Creamy Bowties with Salmon

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Bowties with Salmon & Peas

My kids (like many kids I know) are happiest when the components of their meals are all separate from one another — protein, grains, fruit/vegetables are mixed together at your own risk.  I prefer the exact opposite:  easy one-pot meals that incorporate everything into one dish.  I’m especially happy when the recipe calls for lots of vegetables, herbs, and spices (a nightmare to my children).  This kind of cooking makes for easy leftovers too.  Every now and then I will see a recipe that incorporates everything in one dish but features ingredients the kids actually like to eat, and this Creamy Farfalle with Salmon and Peas from Self Magazine fit the bill.  Well, I take that back — they would happily pass on the peas, but you can’t get everything you wish for.

This meal turned out really well.  The sauce was thick and creamy (save some of the starchy pasta water to thin it out if necessary) and the smell of cream cheese with fresh dill was fantastic.  It was a mild, “kid-friendly” combination.  For the pasta, I used Barilla’s “Piccolini” Mini Farfalle.  When my girls first eyed their bowls, they made faces about all those peas, but after a bite of pasta I heard lots of, “Mmmm, this is actually pretty good”.  The recipe could easily be modified to use cubed chicken or ham instead of salmon, and you could switch out the peas for another favorite veggie.  I will definitely be keeping this one on hand for an easy one-dish meal that everyone at my table will eat.

Jamie Oliver’s Food Revolution – I Love it!

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Jamie Oliver's Food Revolution

Image via Wikipedia

I have been following the progress of the Food Revolution for some time, and the achievements this group has made in terms of education and getting better foods into schools is just exciting, in my opinion.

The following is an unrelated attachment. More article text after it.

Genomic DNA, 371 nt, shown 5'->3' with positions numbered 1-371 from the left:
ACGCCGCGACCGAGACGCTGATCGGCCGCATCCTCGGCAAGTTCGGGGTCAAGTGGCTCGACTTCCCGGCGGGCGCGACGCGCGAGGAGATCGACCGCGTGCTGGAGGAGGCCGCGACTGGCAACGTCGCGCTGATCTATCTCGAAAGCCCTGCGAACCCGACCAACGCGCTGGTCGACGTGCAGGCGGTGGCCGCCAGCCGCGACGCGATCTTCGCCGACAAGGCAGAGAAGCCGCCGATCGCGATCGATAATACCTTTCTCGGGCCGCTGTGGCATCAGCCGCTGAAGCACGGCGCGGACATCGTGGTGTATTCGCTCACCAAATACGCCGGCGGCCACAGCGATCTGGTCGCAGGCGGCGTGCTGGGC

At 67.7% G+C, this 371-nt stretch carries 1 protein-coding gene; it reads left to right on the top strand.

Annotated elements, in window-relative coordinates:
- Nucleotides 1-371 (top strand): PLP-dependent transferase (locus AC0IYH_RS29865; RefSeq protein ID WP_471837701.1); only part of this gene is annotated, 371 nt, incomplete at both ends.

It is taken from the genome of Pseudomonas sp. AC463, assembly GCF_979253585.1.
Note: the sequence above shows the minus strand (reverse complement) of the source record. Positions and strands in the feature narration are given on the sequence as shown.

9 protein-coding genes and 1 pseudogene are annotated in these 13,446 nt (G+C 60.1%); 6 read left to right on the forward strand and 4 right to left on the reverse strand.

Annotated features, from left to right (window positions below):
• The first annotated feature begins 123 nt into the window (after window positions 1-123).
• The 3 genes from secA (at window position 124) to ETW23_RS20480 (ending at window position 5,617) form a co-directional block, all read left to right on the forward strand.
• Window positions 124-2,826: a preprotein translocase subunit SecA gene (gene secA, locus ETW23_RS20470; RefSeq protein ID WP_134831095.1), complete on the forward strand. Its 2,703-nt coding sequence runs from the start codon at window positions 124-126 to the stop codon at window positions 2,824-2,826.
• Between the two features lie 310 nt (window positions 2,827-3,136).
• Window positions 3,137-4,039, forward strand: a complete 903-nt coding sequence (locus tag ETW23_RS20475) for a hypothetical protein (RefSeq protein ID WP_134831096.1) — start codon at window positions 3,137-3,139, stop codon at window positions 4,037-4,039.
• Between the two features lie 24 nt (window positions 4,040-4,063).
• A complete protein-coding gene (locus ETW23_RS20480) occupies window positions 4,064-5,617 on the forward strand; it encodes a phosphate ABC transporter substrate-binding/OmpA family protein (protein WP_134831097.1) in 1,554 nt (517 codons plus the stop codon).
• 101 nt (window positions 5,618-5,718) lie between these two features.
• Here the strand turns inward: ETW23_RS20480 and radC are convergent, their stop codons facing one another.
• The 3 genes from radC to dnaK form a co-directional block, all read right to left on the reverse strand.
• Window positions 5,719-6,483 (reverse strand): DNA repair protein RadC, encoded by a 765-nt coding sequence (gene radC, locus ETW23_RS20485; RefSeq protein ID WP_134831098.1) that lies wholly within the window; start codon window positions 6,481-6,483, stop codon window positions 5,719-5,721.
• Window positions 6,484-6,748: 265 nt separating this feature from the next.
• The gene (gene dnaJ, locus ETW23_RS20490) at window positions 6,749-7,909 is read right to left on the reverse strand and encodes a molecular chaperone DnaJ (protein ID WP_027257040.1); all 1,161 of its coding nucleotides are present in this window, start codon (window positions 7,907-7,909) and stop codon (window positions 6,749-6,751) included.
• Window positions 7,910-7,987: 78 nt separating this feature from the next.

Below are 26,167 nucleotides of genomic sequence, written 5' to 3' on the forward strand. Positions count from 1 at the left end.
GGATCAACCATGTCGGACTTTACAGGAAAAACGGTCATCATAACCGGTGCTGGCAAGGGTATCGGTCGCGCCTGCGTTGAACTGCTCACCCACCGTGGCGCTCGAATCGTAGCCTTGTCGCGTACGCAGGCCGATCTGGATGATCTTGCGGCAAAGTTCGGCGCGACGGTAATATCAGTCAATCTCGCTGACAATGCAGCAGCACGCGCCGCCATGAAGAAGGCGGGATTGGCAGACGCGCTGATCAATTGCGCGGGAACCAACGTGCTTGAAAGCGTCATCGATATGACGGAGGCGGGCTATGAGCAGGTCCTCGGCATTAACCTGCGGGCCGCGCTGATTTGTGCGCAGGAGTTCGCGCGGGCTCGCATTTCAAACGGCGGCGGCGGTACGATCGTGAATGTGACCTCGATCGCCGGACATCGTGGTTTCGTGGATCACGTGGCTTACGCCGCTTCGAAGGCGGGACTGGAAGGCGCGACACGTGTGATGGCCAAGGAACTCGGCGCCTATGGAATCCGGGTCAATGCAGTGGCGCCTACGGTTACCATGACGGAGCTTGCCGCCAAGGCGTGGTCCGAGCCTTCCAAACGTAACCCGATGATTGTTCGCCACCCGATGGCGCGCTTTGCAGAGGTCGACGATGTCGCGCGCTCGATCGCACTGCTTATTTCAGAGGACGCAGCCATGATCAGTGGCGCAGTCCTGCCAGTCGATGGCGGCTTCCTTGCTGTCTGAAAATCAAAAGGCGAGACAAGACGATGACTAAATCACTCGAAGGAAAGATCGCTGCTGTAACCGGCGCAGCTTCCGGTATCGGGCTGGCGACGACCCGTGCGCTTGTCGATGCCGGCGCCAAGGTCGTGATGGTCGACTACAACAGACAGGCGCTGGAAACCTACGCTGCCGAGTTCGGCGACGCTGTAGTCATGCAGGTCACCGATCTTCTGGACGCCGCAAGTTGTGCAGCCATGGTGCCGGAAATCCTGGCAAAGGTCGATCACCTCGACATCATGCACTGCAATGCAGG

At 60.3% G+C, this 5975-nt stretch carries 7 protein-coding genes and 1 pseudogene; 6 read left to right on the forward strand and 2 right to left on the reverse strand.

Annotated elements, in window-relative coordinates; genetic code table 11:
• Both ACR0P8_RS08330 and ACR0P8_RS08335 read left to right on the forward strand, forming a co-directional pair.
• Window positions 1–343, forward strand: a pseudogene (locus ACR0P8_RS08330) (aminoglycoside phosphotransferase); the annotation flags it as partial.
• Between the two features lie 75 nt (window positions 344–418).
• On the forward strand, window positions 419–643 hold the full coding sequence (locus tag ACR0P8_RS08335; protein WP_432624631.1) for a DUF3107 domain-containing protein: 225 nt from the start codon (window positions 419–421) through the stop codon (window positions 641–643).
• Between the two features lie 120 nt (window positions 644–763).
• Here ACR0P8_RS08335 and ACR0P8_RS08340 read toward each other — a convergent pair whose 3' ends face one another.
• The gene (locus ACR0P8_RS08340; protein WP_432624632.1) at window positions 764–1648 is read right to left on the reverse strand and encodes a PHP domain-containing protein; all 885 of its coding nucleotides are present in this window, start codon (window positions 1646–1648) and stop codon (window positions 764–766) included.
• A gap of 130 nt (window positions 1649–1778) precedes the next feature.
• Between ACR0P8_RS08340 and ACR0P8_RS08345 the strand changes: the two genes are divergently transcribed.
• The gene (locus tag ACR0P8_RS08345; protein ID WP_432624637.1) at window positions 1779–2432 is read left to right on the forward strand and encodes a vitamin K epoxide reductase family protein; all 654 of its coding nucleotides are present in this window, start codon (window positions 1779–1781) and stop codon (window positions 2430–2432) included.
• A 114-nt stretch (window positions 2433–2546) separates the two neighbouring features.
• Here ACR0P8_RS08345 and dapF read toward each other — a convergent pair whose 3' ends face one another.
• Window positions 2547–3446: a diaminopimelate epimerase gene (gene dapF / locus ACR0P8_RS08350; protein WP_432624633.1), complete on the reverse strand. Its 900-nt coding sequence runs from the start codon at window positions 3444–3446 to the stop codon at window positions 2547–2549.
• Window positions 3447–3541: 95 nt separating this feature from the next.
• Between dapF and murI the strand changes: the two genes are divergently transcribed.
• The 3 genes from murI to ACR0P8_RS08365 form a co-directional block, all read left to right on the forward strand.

I sent the link for my blog over to the nice folks at the Food Revolution, and they invited me to send in a “guest blog post”.  And the best part — they actually published it!  It felt so amazing to describe what the Food Revolution meant to me and my family, and even more amazing to see the number of people who read it and posted supportive comments.

The post is called  A Recipe Resolution — Tying Memories to Great Food.

That’s Right, Spinach Cake Muffins

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When I saw this recipe for Spinach Cake Muffins from weelicious.com, I had to try them.  I know it’s not the same as eating a spinach salad, but even the small handful of spinach leaves that make up one mini muffin is more than my kids would eat on any other given day.  My first thought was to add cocoa powder so the muffins wouldn’t be green…and then I decided this would be a great opportunity to show the girls how delicious baby spinach is (assuming the muffins actually tasted good).  Luckily, these little green gems taste more like vanilla than anything else, and my kids gobbled them up.  That’s not to say they didn’t twist up their faces and stick out their tongues when I first told them about the spinach, but they were sold after the first bite.